Friday, April 1, 2011

Van Rensselaer McOmber: 8th N.Y. Volunteer Cav.

8th New York Volunteer Cavalry

Enlisted: September 18, 1861

Discharged: December 8, 1862

*I will refer to Van Rensselaer as Van R. or V.R.*

Van Rensselaer enlisted for service in the Union Army on September 18th of 1861 in Albion, New York, was mustered in on October 9, 1861 in Rochester, New York and began receiving pay on November 23, 1861. Van R. was placed in Company F. of the 8th N.Y. Volunteer Cavalry, a service which he was supposed to be committed to for a period of 3 years.

In December of 1861, the muster roll states that Van R. is employed as a cook, attached to the company hospital. By February 1, 1862, Van has been released and returned to Company F. for duty. The February and March muster roll states that Van was sentenced by R. C. M. (Courts Martial) to forfeit six dollars of his monthly pay. Correspondance from August 4, 1862 at Relay House in Maryland states that Van R. was charged with "Conduct prejudicial to good order and discipline;" the finding was "guilty." The resulted punishment was forfeiture of six dollars per month of his pay (for an undisclosed amount of time) as well as 30 hours of fatigue duty in addition to his normal duties spread over ten days. *Fatigue duty describes non-military duties (cleaning, etc.) that are not normally assigned to soldiers* It is unknown why he was tried by courts-martial. Conduct prejudicial to good order and discipline has been described as a "catch-all" rule that can cover any number of violations, including use of inappropriate language, gambling, etc. Van Rensselaer fancied the bottle so it is possible that his charge was related to drinking.

Other muster rolls indicate that Van R. was present for all musters except for August when he was placed in confinement. The exact reason for his confinement at this time is unknown. However, Van R. was returned to Company F just in time for the Confederate advance at Harper's Ferry, Va.

Van Rensselaer's application for an invalid pension states that he was present for the Battle of Antietam on September 14th which resulted in his disability and discharge from the service. He was slightly mistaken in his report of events. He was infact guarding the Union arsenal at Harpers Ferry, Va. when Confederate soldiers led by Robert E. Lee led an attack on the garrison which would ensure a clear line of supply from Virgina as he moved further north.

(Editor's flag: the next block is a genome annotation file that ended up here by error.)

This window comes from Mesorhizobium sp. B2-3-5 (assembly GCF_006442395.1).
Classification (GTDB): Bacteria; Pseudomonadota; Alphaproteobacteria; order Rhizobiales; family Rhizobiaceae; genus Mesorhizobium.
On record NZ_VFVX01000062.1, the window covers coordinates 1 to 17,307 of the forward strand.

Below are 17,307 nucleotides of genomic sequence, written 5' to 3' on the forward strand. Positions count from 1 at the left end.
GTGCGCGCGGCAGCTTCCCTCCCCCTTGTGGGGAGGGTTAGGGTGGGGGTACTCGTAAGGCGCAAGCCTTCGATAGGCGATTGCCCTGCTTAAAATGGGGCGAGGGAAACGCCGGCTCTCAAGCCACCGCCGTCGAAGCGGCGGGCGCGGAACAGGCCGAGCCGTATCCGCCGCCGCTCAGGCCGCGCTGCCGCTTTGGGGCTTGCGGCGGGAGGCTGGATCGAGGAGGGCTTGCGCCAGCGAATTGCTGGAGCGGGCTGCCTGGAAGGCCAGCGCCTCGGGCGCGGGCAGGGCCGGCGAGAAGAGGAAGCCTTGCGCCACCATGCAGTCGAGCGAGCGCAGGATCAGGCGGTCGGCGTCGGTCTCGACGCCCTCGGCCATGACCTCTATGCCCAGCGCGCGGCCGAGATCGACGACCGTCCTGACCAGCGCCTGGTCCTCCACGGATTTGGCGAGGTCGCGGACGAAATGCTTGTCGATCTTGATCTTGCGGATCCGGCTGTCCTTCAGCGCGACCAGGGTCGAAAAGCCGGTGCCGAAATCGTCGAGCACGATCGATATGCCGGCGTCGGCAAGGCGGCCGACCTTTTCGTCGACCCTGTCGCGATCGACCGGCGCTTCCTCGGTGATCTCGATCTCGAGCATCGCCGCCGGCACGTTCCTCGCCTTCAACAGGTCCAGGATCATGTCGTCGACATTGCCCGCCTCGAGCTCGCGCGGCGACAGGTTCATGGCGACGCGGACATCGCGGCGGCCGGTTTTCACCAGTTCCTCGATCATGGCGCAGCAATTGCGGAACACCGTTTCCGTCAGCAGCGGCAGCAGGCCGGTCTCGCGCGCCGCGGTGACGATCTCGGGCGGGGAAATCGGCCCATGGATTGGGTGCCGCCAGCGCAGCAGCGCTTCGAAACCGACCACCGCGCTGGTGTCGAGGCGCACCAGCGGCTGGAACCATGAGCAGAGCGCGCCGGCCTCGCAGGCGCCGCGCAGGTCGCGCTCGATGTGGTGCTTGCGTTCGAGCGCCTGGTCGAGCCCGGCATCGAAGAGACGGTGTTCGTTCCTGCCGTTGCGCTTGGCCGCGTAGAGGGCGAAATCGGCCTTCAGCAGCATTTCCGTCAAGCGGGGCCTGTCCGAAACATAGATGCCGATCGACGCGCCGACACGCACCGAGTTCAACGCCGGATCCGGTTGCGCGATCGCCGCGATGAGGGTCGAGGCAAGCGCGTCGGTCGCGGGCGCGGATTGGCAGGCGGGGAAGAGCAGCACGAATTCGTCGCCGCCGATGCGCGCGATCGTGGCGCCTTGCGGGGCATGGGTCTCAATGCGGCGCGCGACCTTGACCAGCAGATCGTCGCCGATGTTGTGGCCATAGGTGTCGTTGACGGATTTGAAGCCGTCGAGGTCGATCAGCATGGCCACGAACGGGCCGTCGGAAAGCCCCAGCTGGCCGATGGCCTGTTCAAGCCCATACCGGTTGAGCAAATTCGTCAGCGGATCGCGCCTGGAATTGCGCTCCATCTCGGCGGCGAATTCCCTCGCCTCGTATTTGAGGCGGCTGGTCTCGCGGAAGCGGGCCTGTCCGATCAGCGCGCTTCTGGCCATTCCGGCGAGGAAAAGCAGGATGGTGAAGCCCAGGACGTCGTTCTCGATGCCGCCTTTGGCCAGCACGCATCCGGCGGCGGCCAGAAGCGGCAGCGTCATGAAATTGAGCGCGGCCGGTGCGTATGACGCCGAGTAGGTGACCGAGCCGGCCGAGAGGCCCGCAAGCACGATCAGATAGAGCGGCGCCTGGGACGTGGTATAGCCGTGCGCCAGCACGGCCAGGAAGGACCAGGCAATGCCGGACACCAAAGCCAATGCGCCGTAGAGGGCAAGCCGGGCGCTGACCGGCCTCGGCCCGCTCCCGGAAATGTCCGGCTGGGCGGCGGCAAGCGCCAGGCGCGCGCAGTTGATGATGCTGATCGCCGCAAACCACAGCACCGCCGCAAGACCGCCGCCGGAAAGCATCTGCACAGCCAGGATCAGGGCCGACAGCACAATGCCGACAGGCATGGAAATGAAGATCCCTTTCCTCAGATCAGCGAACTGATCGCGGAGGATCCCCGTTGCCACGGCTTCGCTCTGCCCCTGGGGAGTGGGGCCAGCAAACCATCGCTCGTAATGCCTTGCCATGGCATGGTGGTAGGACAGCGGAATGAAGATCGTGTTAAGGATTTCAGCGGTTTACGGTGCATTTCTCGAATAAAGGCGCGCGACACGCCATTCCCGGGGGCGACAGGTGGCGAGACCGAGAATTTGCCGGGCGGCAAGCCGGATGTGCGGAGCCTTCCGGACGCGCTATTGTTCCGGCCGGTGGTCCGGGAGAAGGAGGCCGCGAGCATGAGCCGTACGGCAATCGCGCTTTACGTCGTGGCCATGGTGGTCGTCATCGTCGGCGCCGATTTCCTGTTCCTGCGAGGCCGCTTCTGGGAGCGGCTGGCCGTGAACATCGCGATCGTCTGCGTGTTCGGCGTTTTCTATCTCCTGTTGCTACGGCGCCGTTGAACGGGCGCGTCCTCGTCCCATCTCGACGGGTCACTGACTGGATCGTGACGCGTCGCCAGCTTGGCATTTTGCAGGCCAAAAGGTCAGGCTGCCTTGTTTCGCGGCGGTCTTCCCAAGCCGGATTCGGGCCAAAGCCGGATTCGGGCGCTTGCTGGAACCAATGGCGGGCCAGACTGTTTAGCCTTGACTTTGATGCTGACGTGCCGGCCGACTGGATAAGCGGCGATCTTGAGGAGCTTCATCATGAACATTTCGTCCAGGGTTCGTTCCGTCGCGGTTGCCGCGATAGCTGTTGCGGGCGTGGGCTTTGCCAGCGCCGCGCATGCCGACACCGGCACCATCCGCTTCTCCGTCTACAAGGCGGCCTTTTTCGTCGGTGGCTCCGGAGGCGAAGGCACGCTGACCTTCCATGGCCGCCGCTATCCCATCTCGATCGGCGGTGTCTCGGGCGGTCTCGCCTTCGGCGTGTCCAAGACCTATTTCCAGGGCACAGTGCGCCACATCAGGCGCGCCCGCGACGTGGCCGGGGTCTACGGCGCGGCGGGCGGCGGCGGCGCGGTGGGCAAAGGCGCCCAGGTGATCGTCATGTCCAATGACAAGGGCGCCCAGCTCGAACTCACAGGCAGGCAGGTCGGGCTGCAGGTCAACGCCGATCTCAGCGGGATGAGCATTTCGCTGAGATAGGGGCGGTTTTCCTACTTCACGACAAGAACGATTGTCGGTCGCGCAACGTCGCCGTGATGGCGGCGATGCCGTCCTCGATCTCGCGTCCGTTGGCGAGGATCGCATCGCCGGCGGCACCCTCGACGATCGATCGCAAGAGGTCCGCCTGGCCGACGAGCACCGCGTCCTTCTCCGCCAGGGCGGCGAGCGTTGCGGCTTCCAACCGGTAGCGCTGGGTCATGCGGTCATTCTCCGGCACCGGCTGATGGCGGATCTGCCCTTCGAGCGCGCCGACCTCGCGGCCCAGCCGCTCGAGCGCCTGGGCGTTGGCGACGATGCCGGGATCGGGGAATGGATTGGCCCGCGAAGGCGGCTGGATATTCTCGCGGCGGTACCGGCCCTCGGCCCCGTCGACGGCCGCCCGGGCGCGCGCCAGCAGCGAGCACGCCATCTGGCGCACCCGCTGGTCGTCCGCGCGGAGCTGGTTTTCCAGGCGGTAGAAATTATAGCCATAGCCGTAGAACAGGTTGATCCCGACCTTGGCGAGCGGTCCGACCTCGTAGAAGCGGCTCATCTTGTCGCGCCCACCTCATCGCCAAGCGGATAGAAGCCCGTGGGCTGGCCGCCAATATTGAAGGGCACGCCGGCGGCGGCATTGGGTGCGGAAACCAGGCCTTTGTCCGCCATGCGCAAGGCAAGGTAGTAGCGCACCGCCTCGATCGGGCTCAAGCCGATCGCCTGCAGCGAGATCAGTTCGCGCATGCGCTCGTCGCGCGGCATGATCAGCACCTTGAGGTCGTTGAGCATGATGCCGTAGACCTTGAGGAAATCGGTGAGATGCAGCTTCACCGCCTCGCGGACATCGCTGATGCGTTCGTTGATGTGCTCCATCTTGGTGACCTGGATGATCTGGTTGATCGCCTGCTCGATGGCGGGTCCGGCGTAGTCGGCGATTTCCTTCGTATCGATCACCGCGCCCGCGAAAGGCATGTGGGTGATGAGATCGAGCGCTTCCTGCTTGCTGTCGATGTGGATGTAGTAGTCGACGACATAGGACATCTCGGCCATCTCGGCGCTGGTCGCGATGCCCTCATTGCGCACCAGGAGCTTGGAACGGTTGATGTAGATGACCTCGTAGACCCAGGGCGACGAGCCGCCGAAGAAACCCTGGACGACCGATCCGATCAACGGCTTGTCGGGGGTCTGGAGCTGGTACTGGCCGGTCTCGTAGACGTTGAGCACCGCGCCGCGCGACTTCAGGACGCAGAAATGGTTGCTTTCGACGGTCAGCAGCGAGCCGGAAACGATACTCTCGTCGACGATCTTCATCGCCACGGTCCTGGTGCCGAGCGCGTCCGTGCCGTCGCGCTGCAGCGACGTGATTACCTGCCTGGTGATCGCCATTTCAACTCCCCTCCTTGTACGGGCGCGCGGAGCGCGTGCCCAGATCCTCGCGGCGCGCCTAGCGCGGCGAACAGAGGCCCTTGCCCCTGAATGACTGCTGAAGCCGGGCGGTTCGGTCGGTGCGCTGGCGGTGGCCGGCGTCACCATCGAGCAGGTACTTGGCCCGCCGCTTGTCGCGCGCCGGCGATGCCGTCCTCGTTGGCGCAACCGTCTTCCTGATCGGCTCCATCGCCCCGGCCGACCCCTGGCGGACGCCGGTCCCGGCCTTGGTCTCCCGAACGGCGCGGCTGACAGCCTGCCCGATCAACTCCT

By the 14th of September, two days after fighting had commenced, Gen. Stonewall Jackson had surrounded the Union regiments within Harpers Ferry. Colonel Benjamin Davis, commander of the 8th N.Y. Cav. suggested that the cavalry units attempt to break out of the lines as they would prove useless in defense of the town.

In their retreat out of Harpers Ferry, the column of cavalry encountered an ammunition supply train under the command of Gen. James Longstreet to which the regiments captured 71 wagons (as stated by Van R.) as well as prisoners and a herd of beef cattle. They arrived at Greencastle, Pa. on the morning of the 15th. Co. Davis (with his southern draw) was able to order the train to reroute towards Greencastle without the Confederates being aware of who was issuing the orders. Not a single man was lost.

Van R.'s account of the retreat from Harpers Ferry states that nearly two-thirds of the men were disabled, whether temporary or permanently, by the nearly 46 mile, 10 hour trek. According to V.R. the bulk of the journey was made at a gallop's pace, standing in the stirrups. For this reason, he was committed to the regiment hospital where he remained until discharged on December 8, 1862.

In his invalid pension application dated May 18, 1863, V.R. complained of severe rheumatism in his right leg from his knee to foot as a result of the long gallop paced journey. He also complained of severe pain in his right hip for the same reason.V.R. also stated that he suffered from kidney disease and pain across his back from the horse jumping over ditches, "etc." Blind piles (hemorrhoids which do not bleed) were also entered on his list of complaints.

Through examination of affidavits signed by V.R. as well as viewing his signature on muster rolls, it becomes apparent that between 1861/2 and the engagement at Harpers Ferry that he had suffered considerably, leaving his signature with a shaky and incomplete appearance on his invalid pension applications. Examinations by doctors/surgeons in Orleans County state that he is in fact 56/7 by the time he applied for his pension, meaning that he was approximately 54 years old when he joined the service (a far shot from 21 listed on his first muster roll).

Dr. Noble of Albion stated that," Van R. McComber is fifty four years old, is pretty well used up, has been a hard working and pretty hard drinking man and will never be in any better condition than now." V.R.'s discharge papers claim that he is 57 years old (1862) and that he was discharged because of his age as well as his disabilities. His sons Lorenzo and Otis are signatures on several documents as well as his brother-in-law Sylvester Kesler.

Just as his father had been, V.R. was a hard drinking which caused many problems throughout his life; including his wife leaving him in the 1850s. It is difficult to understand why at 54 years old he would have entered the service, perhaps he needed the money. Van Rensselaer did not receive an invalid pension as he had died less than one year after first applying for it. He left no widow concerned with collecting his pension.